Who Wins and Who Loses in the Your Highness Debacle?
Over the weekend, Your Highness, to put it bluntly, tanked. With a budget somewhere in the range of $50 million and a recent Oscar winner and Oscar nominee headlining the cast (to say nothing of Pineapple Express director David Gordon Green behind the camera), the Universal comedy couldn't do better than a sixth-place finish. Couple that with terrible reviews, and you've got yourself a nice little disaster. But what will be the fallout to the major players involved? Let's take a look.
It's been a rough few weeks for James Franco. What should be a victory lap of sorts for his Oscar-nominated performance in 127 Hours has been spent, instead, defending his Oscar-hosting performance with an excuse along the lines of thinking nobody cared about the Oscars. Had Your Highness been successful, it could have provided Franco a much-needed counterpoint to the Oscar backlash. That didn't happen, and the backlash persists.
The big question now is what this all means for Franco's Rise of the Planet of the Apes. Put it this way: For all of Franco's continued presence in the media, the guy has never headlined a bona fide blockbuster. He was a supporting player in all three Spider-Man films, and he shared top billing with Seth Rogen in Pineapple Express -- Franco's most financially successful lead or co-lead role to date. Now Franco is expected to open Apes -- a hopeful franchise reboot budgeted around $90 million -- by himself against the second week of Cowboys & Aliens.
Your Highness is no more a blip on Portman's filmography than something like Stealth was for Jamie Foxx -- or any other delayed or shelved film boasting a new Oscar winner. Between the consecutive box-office successes of Black Swan and No Strings Attached (the latter of which Portman co-produced as well), she has accrued a considerable well of Hollywood goodwill that will require more than Your Highness to drain. Even should her other two upcoming releases -- the gritty, also-shelved indie Hesher and the Marvel tentpole Thor -- fail, Portman's career investment in both at this point is a fraction of Franco's with Apes.
For now, at least. The fact is, more people know who Danny McBride is today than before Your Highness was released -- and McBride (who also co-wrote the screenplay with Ben Best) is the best part about the film. In addition to his HBO series Eastbound & Down, the extent of his film career amounts to the microbudget indie cult comedy The Foot Fist Way (his only previous leading role) and a handful of scene-stealing smaller roles in films like Pineapple Express and Observe and Report. Your Highness should itself become a cult favorite as time goes on, yet another point in McBride's favor. Ultimately he remains an unknown quantity when it comes to his box-office potential. That said, all eyes in Hollywood will be on his next film: 30 Minutes or Less, co-starring Jesse Eisenberg. If McBride bombs with a third 2010 Oscar nominee, he could be in some trouble.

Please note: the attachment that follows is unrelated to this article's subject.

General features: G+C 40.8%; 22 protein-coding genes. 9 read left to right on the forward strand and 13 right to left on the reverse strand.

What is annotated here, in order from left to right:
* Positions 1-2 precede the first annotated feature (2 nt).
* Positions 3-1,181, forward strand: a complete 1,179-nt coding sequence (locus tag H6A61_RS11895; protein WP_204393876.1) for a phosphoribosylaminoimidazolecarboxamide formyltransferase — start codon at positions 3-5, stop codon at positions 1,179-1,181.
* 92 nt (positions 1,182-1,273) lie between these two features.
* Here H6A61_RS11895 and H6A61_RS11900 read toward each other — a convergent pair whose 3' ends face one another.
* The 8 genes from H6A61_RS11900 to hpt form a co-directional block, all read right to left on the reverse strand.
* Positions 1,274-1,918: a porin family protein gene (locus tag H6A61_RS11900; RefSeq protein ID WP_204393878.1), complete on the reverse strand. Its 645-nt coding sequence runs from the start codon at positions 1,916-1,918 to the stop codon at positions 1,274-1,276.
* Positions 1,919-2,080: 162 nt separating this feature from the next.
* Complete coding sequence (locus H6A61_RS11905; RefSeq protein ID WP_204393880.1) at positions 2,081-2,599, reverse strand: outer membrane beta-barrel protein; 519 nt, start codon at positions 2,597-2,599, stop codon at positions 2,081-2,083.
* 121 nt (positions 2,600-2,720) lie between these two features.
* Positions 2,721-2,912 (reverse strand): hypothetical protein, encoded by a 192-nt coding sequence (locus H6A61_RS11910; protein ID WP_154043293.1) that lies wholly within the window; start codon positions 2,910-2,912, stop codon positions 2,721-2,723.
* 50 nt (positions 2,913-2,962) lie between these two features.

This was the definition of a thankless role. Who knows what Deschanel -- who historically seems to choose films somewhat carefully (save for The Happening) -- was thinking when she agreed to take the role of perennial damsel in distress, Belladonna? The good news for the otherwise likable actress: Not many people saw Your Highness, so not many people may realize that she appears in the film-- let alone filmed a scene where she's trying to put a severed minotaur penis into her mouth. (This is true.) Certainly no one will blame her for the film's failures. Plus, Deschanel's next project is starring as hanger-on extraordinaire Pamela Des Barres in HBO's I'm With the Band: Confessions of a Groupie -- which, from all appearances, is something more on track with her usual roles.
Certainly, the failure of any film is never good for the director involved. And I'm sure, after the success of the similarly raunchy stoner opus Pineapple Express, the pressure was there for Green to try to capture lightning in a bottle twice. What makes Your Highness tough for Green is that unlike McBride, his frequent partner in crime, Green doesn't have the luxury of making a couple of quick, buzz-inducing cameos to help right himself after this critical and financial bomb. Worse yet, returning to stoner comedy so quickly after proving himself with such nuanced marvels as George Washington, All the Real Girls, and Snow Angels seems irrational at best -- follow-up pressure notwithstanding. If Green's next comedy, The Sitter starring Jonah Hill, fails, Green is in some serious danger of being labeled a one-hit (no pun!) wonder.
It's not like Universal would ever celebrate a box-office bomb, but it's just the latest underperformer current Uni bosses Donna Langley and Adam Fogelson can blame on their predecessors Marc Shmuger and David Linde. (Though Fogelson is hardly off the hook as the studio's longtime marketing guru.) Anyway, how bad could it be? After all, the studio released Hop, which just finished its second consecutive weekend at the top of the box-office charts. At this point, Langley and Fogelson have bigger summer bets like Fast Five and the aforementioned Cowboys & Aliens to concern themselves with -- though it will be interesting to see how Universal handles Bridesmaids -- its other raunchy, irreverent, R-rated second-quarter comedy -- in the wake of this washout. Suggestions, anyone?
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